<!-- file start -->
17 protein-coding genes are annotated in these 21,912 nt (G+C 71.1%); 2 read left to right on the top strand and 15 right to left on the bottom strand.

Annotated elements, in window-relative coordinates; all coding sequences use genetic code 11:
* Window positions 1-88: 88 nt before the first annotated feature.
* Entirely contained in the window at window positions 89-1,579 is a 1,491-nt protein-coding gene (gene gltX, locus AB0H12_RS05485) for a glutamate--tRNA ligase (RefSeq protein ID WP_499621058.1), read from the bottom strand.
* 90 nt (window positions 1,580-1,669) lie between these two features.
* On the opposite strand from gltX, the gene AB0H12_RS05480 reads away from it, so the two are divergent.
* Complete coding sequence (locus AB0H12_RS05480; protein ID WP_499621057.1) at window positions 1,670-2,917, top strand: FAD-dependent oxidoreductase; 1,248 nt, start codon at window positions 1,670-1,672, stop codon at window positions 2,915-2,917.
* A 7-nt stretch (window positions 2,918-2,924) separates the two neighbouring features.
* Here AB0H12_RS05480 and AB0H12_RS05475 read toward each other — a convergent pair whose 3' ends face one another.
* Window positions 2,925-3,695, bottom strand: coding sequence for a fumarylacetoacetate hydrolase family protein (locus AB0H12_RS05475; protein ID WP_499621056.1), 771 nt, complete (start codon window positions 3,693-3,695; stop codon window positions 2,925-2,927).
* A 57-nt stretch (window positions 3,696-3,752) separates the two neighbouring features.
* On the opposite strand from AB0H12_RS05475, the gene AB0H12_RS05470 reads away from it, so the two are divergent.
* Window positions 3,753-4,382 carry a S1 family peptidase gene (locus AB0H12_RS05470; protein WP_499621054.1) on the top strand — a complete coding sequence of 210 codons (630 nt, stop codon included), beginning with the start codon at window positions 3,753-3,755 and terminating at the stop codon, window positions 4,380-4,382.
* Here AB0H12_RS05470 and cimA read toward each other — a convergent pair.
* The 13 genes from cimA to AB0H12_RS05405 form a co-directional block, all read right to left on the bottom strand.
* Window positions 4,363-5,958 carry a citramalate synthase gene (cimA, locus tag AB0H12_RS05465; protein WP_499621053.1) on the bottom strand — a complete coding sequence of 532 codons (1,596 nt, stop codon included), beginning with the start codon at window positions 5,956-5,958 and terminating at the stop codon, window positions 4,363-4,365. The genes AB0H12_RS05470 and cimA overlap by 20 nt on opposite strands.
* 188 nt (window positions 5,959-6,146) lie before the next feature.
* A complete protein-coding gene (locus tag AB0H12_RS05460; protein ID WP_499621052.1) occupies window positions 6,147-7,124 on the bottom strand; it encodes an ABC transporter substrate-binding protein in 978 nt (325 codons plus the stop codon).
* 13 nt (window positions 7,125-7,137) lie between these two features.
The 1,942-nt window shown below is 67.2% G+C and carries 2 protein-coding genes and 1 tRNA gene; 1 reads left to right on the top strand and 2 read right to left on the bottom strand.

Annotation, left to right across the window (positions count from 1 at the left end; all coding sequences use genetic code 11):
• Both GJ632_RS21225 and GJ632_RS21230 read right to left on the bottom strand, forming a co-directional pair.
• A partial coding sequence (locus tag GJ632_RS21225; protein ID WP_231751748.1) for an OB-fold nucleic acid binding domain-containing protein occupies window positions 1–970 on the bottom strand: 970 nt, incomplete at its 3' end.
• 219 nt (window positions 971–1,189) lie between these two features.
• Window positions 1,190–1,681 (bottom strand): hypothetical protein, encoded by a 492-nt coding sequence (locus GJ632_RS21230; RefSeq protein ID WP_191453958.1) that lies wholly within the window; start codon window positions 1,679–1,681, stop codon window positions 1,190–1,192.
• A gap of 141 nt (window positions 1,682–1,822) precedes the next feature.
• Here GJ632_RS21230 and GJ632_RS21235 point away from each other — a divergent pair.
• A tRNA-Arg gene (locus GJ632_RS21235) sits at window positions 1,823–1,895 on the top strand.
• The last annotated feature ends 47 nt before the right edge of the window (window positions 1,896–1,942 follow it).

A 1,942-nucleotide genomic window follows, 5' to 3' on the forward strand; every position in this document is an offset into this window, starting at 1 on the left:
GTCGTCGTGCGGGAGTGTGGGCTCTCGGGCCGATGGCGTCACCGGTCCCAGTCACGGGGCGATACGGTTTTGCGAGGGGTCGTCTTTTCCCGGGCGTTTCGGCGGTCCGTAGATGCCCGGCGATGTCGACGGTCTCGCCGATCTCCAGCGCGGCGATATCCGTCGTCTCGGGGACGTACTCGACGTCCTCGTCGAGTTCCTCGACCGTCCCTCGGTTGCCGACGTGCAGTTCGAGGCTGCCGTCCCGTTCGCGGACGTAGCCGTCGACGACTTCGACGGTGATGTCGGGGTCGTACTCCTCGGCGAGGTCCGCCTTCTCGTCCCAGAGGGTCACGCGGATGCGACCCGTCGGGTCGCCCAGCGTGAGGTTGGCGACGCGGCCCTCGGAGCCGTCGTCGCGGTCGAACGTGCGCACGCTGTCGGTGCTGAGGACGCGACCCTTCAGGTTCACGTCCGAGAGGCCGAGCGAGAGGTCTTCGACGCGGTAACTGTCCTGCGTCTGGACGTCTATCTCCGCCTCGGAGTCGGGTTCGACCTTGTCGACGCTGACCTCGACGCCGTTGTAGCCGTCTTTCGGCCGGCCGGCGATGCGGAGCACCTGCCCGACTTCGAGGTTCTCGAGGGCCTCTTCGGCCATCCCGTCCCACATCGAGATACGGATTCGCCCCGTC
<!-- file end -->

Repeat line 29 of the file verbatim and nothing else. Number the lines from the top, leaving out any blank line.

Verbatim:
• The last annotated feature ends 47 nt before the right edge of the window (window positions 1,896–1,942 follow it).